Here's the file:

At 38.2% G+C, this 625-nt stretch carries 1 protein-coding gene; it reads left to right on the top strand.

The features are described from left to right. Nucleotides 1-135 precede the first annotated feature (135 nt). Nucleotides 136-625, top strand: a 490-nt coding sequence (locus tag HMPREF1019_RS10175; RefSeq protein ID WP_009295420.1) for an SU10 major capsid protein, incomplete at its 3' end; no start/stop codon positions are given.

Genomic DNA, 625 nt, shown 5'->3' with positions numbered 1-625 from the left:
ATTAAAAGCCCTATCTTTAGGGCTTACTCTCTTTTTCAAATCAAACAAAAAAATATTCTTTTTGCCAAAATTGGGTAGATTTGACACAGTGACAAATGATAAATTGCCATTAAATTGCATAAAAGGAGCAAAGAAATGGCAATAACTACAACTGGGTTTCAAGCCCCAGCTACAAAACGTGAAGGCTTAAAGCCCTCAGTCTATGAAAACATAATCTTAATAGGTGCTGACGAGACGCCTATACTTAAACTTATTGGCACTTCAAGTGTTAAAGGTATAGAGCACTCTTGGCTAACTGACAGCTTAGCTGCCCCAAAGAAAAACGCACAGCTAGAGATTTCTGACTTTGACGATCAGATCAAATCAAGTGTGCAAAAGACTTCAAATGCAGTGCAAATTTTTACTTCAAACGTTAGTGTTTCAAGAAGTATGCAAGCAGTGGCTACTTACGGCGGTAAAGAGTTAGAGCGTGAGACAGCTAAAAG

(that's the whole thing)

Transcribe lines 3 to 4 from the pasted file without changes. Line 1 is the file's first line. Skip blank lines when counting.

Genomic DNA, 625 nt, shown 5'->3' with positions numbered 1-625 from the left:
ATTAAAAGCCCTATCTTTAGGGCTTACTCTCTTTTTCAAATCAAACAAAAAAATATTCTTTTTGCCAAAATTGGGTAGATTTGACACAGTGACAAATGATAAATTGCCATTAAATTGCATAAAAGGAGCAAAGAAATGGCAATAACTACAACTGGGTTTCAAGCCCCAGCTACAAAACGTGAAGGCTTAAAGCCCTCAGTCTATGAAAACATAATCTTAATAGGTGCTGACGAGACGCCTATACTTAAACTTATTGGCACTTCAAGTGTTAAAGGTATAGAGCACTCTTGGCTAACTGACAGCTTAGCTGCCCCAAAGAAAAACGCACAGCTAGAGATTTCTGACTTTGACGATCAGATCAAATCAAGTGTGCAAAAGACTTCAAATGCAGTGCAAATTTTTACTTCAAACGTTAGTGTTTCAAGAAGTATGCAAGCAGTGGCTACTTACGGCGGTAAAGAGTTAGAGCGTGAGACAGCTAAAAG